Cero Mackerel (Scomberomorus regalis)

Cero Mackerel (Scomberomorus regalis)

A popular gamefish in tropical waters and a member of the Scombridae family, the cero mackerel is a pelagic species that also has commercial interest. It is considered excellent table fare and is marketed fresh, smoked, and frozen. Off-shore anglers may use the cero mackerel as rigged bait for larger predatory species.


The cero mackerel is iridescent bluish-green above and silvery below, with rows of short, yellow-brown spots above; there are also yellow-orange streaks and a dark stripe below, which runs the length of the body from the pectoral fin to the base of the tail. The front of the first dorsal fin is bluish-black and has 17 to 18 spines and 15 to 18 gill rakers on the first arch. The pectoral fins are covered with small scales. The cero mackerel differs from the king mackerel and the Spanish mackerel in the pattern of its spots, which are rather elongated and arranged in lines instead of being scattered; the cero mackerel also has a lateral line that curves evenly down to the base of the tail, which further distinguishes it.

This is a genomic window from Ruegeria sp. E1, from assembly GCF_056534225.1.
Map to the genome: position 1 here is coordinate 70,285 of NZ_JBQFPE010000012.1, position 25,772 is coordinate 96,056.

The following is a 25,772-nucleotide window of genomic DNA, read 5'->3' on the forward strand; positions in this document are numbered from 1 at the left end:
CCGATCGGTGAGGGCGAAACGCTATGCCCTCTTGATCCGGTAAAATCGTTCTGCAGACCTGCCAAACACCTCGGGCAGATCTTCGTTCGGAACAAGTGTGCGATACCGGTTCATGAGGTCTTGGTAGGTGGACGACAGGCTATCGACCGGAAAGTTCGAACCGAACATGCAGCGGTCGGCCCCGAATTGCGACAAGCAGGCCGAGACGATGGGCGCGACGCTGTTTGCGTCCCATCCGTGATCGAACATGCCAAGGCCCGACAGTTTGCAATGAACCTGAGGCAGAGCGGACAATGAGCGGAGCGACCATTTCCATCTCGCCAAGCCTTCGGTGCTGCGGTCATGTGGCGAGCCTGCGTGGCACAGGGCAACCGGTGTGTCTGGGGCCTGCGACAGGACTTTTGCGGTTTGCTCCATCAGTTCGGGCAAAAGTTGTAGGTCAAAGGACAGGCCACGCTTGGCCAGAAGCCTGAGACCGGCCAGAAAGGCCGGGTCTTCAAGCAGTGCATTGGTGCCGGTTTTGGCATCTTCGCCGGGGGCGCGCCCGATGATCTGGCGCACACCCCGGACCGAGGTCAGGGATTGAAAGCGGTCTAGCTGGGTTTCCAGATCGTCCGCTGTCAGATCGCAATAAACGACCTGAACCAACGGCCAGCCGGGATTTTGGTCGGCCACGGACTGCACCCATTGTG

The all-tackle world-record cero mackerel weighed 17 pounds, 2 ounces. This species usually weighs less than 5 pounds.


These fish spawn offshore in midsummer.


Cero mackerel feed mainly on small schooling fish, such as sardines, anchovies, pilchards, herring, and silversides, as well as on squid and shrimp.

Other Names

cero, spotted cero, king mackerel, black-spotted Spanish mackerel; French: thazard franc; Portuguese: cavala-branca; Spanish: carite, cavalla, pintada, sierra.


Found in tropical and subtropical waters in the western Atlantic, cero mackerel range from Massachusetts to Brazil; they are common to abundant throughout the Florida Keys, the Bahamas, the Antilles, and Cuba.


A nearshore and offshore resident, the cero mackerel prefers clear waters around coral reefs and wrecks and is usually solitary or travels in small groups.